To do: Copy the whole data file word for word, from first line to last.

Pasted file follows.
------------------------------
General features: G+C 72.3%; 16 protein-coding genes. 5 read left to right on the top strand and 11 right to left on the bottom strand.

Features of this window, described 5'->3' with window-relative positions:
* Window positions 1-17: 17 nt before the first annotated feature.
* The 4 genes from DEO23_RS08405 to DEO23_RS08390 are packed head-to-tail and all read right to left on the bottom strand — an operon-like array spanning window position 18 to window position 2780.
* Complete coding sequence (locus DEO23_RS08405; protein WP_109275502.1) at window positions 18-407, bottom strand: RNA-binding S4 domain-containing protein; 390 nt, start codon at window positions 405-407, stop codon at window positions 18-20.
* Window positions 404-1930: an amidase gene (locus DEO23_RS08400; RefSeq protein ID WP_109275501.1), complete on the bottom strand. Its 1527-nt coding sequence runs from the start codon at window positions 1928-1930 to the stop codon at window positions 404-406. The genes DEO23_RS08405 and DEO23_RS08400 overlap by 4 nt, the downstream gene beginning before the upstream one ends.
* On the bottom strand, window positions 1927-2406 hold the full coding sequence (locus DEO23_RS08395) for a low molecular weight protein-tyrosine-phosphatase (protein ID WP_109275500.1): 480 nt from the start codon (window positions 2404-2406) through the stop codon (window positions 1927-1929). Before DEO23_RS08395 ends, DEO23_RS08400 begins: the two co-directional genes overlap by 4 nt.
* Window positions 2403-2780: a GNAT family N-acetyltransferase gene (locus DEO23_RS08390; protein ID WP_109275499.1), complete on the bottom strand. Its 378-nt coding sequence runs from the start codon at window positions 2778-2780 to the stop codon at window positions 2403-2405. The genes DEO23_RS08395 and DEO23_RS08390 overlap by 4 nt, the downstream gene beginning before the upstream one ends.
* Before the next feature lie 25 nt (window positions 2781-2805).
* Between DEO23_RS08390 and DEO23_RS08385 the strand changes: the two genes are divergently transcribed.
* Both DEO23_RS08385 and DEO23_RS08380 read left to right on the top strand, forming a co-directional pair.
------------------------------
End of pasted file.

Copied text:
General features: G+C 72.3%; 16 protein-coding genes. 5 read left to right on the top strand and 11 right to left on the bottom strand.

Features of this window, described 5'->3' with window-relative positions:
* Window positions 1-17: 17 nt before the first annotated feature.
* The 4 genes from DEO23_RS08405 to DEO23_RS08390 are packed head-to-tail and all read right to left on the bottom strand — an operon-like array spanning window position 18 to window position 2780.
* Complete coding sequence (locus DEO23_RS08405; protein WP_109275502.1) at window positions 18-407, bottom strand: RNA-binding S4 domain-containing protein; 390 nt, start codon at window positions 405-407, stop codon at window positions 18-20.
* Window positions 404-1930: an amidase gene (locus DEO23_RS08400; RefSeq protein ID WP_109275501.1), complete on the bottom strand. Its 1527-nt coding sequence runs from the start codon at window positions 1928-1930 to the stop codon at window positions 404-406. The genes DEO23_RS08405 and DEO23_RS08400 overlap by 4 nt, the downstream gene beginning before the upstream one ends.
* On the bottom strand, window positions 1927-2406 hold the full coding sequence (locus DEO23_RS08395) for a low molecular weight protein-tyrosine-phosphatase (protein ID WP_109275500.1): 480 nt from the start codon (window positions 2404-2406) through the stop codon (window positions 1927-1929). Before DEO23_RS08395 ends, DEO23_RS08400 begins: the two co-directional genes overlap by 4 nt.
* Window positions 2403-2780: a GNAT family N-acetyltransferase gene (locus DEO23_RS08390; protein ID WP_109275499.1), complete on the bottom strand. Its 378-nt coding sequence runs from the start codon at window positions 2778-2780 to the stop codon at window positions 2403-2405. The genes DEO23_RS08395 and DEO23_RS08390 overlap by 4 nt, the downstream gene beginning before the upstream one ends.
* Before the next feature lie 25 nt (window positions 2781-2805).
* Between DEO23_RS08390 and DEO23_RS08385 the strand changes: the two genes are divergently transcribed.
* Both DEO23_RS08385 and DEO23_RS08380 read left to right on the top strand, forming a co-directional pair.